In this post we’re departing a little from the replication of papers in economics and trying our hand at visualising networks followed by modelling passenger footfall across the London Underground during a week in November 2009. We’ll very briefly explore two different methods to predict passenger footfall, an LTSM neural net identical to a recent Rstudio Keras blog post and Facebook’s Prophet forecasting library. We will be visualising model results without making explicit formal comparisons between the two.

Cleaning Data

The dataset we use comes from TFL’s open data portal and represents a random sample (I hope) of TFL’s Oyster Card data during one week in November - the data provided represents approximately 5% of all journeys during this period.

First, we need to isolate Tube journeys from the Oyster Card CSV TFL provides. Next, we remove any journeys where we don’t know the start or end station and finally we remove any journeys that have an unknown start or end time.

oyster <- read_csv('assets/Original Data/Nov09JnyExport.csv') 
oyster_underground <- oyster %>% 
  filter(SubSystem == "LUL") # LUL is the SubSystem code for Tube journeys

oyster_underground <- oyster_underground %>% 
  filter(StartStn != "Unstarted") %>% 
  filter(EndStation != "Unfinished") %>% 
  filter(! %>% 
  filter(! %>% 
  select(-SubSystem, -FinalProduct)

oyster_underground %>% 
  head() %>% 
2MonGoodge StreetTotteridge100016:40:00104117:21:00Z0110TKTN00XX
5ThuPreston RoadNorthwood100016:40:00102417:04:00Z0110TKTN00XX
5ThuHolbornBounds Green100016:40:00102817:08:00Z0104TKTN00XX
1SunEarls CourtPimlico100016:40:00102117:01:00——-PPYN160160XX
3TueVictoriaBethnal Green100016:40:00102717:07:00Z0102TKTN00XX

Next we encode daytype as a factor with levels running from Monday to Sunday, we also add a weekday and weekend factor that will make histograms featuring aggregated data easier to order. Finally, we convert the timestamp TFL use to a more accessible format using lubridate’s ymd_hms() and create journey_time using lubridate’s interval() function.

oyster_underground$daytype <- factor(oyster_underground$daytype, c("Mon",

oyster_underground_lubridate <- oyster_underground %>% 
  mutate(entry_time = EntTimeHHMM %>% 
           as.POSIXct() %>% 
         exit_time = EXTimeHHMM %>% 
           as.POSIXct() %>% 
         journey_time = interval(entry_time, exit_time) %>% 
           time_length(unit = "minute")) %>% 
  filter(journey_time > 0)

Initial Visualisations

Plotly and GitHub Pages haven’t been playing together nicely recently so we’ll stick with ggplot2 for now. A binwidth of 600 seconds corresponds to ten minute intervals, geom_histogram creates a histogram corresponding to the density of time observations which is effectively a barchart of footfall against time for our purposes here.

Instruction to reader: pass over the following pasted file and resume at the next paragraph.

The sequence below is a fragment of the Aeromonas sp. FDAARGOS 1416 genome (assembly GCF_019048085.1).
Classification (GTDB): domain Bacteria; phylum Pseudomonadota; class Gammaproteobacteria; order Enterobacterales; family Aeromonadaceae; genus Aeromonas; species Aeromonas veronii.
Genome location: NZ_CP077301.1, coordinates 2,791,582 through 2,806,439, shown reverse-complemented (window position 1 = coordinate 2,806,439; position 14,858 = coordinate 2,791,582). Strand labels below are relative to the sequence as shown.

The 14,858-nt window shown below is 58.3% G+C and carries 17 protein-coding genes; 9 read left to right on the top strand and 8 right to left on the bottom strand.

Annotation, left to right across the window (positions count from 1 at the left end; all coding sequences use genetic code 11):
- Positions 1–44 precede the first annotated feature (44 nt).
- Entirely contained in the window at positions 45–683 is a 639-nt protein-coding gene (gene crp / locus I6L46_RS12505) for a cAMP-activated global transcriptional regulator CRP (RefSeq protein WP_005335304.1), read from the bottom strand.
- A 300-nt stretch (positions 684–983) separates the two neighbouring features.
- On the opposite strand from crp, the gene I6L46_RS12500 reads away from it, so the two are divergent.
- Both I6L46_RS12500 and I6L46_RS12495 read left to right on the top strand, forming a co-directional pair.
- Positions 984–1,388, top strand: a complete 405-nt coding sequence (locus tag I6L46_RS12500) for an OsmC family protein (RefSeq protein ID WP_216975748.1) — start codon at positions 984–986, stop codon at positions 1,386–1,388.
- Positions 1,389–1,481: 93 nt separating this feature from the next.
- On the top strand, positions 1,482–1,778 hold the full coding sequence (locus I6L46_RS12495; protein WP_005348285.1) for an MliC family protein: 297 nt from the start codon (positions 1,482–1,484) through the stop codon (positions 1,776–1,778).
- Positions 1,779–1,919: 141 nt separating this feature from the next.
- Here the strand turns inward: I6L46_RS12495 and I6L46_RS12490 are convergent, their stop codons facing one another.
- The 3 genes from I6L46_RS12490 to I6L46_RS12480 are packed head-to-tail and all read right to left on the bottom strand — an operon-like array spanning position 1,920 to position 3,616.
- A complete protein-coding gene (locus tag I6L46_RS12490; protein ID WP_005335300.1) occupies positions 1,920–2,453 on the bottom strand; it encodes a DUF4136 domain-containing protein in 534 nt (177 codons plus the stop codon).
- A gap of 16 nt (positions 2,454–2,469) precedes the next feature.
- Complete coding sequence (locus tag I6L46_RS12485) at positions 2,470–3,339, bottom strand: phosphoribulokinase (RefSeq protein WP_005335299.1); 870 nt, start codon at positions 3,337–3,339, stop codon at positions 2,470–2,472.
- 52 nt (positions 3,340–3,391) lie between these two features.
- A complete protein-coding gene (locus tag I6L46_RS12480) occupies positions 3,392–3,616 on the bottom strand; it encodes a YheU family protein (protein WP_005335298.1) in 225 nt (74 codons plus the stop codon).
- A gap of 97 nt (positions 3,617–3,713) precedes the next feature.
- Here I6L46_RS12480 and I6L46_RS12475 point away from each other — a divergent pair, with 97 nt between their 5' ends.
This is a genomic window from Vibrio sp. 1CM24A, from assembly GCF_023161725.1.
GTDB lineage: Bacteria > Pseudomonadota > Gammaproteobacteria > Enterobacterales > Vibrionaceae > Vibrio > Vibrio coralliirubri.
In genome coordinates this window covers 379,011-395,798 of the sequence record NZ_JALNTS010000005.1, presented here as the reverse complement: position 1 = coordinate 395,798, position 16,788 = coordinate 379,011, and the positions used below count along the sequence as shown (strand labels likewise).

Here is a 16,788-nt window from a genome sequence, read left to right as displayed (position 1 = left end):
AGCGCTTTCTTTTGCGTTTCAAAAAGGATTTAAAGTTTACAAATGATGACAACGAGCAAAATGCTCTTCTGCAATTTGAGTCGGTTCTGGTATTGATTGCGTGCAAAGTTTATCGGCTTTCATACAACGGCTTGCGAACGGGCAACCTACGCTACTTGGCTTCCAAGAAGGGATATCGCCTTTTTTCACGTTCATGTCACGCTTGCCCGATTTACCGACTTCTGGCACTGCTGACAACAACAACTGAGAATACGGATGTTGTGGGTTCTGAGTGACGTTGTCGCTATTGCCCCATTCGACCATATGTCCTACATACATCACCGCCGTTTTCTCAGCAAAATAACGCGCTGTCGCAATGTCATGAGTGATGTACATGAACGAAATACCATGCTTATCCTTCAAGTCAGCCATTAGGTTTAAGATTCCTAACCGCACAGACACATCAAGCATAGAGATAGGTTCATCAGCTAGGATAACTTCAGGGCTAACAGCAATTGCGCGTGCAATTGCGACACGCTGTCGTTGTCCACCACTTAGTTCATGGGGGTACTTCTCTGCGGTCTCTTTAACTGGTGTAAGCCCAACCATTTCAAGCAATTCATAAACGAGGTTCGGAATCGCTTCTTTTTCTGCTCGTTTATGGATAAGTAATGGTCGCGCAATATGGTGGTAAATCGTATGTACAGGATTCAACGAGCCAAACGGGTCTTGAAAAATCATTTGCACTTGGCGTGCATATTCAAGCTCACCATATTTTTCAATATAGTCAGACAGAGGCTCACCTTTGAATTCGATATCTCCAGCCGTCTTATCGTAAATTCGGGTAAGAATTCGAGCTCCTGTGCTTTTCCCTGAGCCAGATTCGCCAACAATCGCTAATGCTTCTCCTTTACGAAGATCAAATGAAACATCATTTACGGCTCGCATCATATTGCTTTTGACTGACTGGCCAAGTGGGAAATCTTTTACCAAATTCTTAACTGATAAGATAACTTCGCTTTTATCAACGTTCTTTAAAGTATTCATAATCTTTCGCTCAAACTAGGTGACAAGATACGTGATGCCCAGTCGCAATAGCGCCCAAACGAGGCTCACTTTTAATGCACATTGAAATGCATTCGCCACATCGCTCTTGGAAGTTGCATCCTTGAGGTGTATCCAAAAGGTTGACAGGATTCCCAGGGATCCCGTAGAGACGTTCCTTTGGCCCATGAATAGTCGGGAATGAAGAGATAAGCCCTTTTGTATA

p <- ggplot(oyster_underground_lubridate,
            aes(x = EntTimeHHMM)) +
  geom_histogram(fill = "firebrick2", binwidth = 600, alpha = 0.2, color = "white") +
  theme_minimal() +
  xlab("Tap In Time") +
  ggtitle("Tap In Time for London Tube Stations") 
q <- ggplot(oyster_underground_lubridate,
            aes(x = EXTimeHHMM)) +
  geom_histogram(fill = "springgreen2", binwidth = 600, colour = "white") +
  theme_minimal() +
  ggtitle("Tap Out Time for London Tube Stations") +
  xlab("Tap Out Time")

Combining the information from each plot into an overlaid density plot clearly demonstrates the lead and lag time between commuters tapping in and tapping out upon completing their journey.

pq <- oyster_underground_lubridate %>% 
               select("Tap In" = EntTimeHHMM,"Tap Out" = EXTimeHHMM) %>%
               gather(type, time, "Tap In", "Tap Out") %>% 
  ggplot(aes(x = time, fill = type)) +
  geom_density(alpha = 0.2) +
  scale_fill_manual(values = c("firebrick2", "springgreen2"), "Type") +
  xlab("Time") +
  ggtitle("Tap In And Tap Out Time", subtitle = "London Tube Stations") +

Now, we bin each time period within a given day into five minute intervals and plot mean journey time as a function of tap in time. Here, we bin the intervals using two dplyr pipes and lubridate, alternatively we could have used the tibbletime library which we’ll explore briefly later.

oyster_j_time <- oyster_underground_lubridate %>% 
  group_by(entry_time, daytype, downo) %>% 
  summarise(average_journey = mean(journey_time))
oyster_j_time_5 <- oyster_j_time %>% 
  mutate(five_min = round_date(entry_time, unit = "5 min")) %>% 
  group_by(five_min, daytype, downo) %>% 
  summarise(average_journey_5 = mean(average_journey))
p <- oyster_j_time_5 %>% 
  ggplot(aes(x = five_min,
             y = average_journey_5,
             colour = daytype)) +
  geom_point() +
  scale_color_brewer(palette = "OrRd", direction = -1, "Day") +
  theme_minimal() +
  xlab("Time") +
  ggtitle("Mean Journey Length For a Given Start Time") +
  ylim(0, 75) +
  labs(subtitle = "Lighter colours indicate days later in the week")

q <- oyster_j_time_5 %>% 
  ggplot(aes(x = five_min,
             y = average_journey_5,
             colour = daytype)) +
  geom_smooth(se = FALSE, size = 2) +
  scale_color_brewer(palette = "OrRd", direction = -1, "Day") +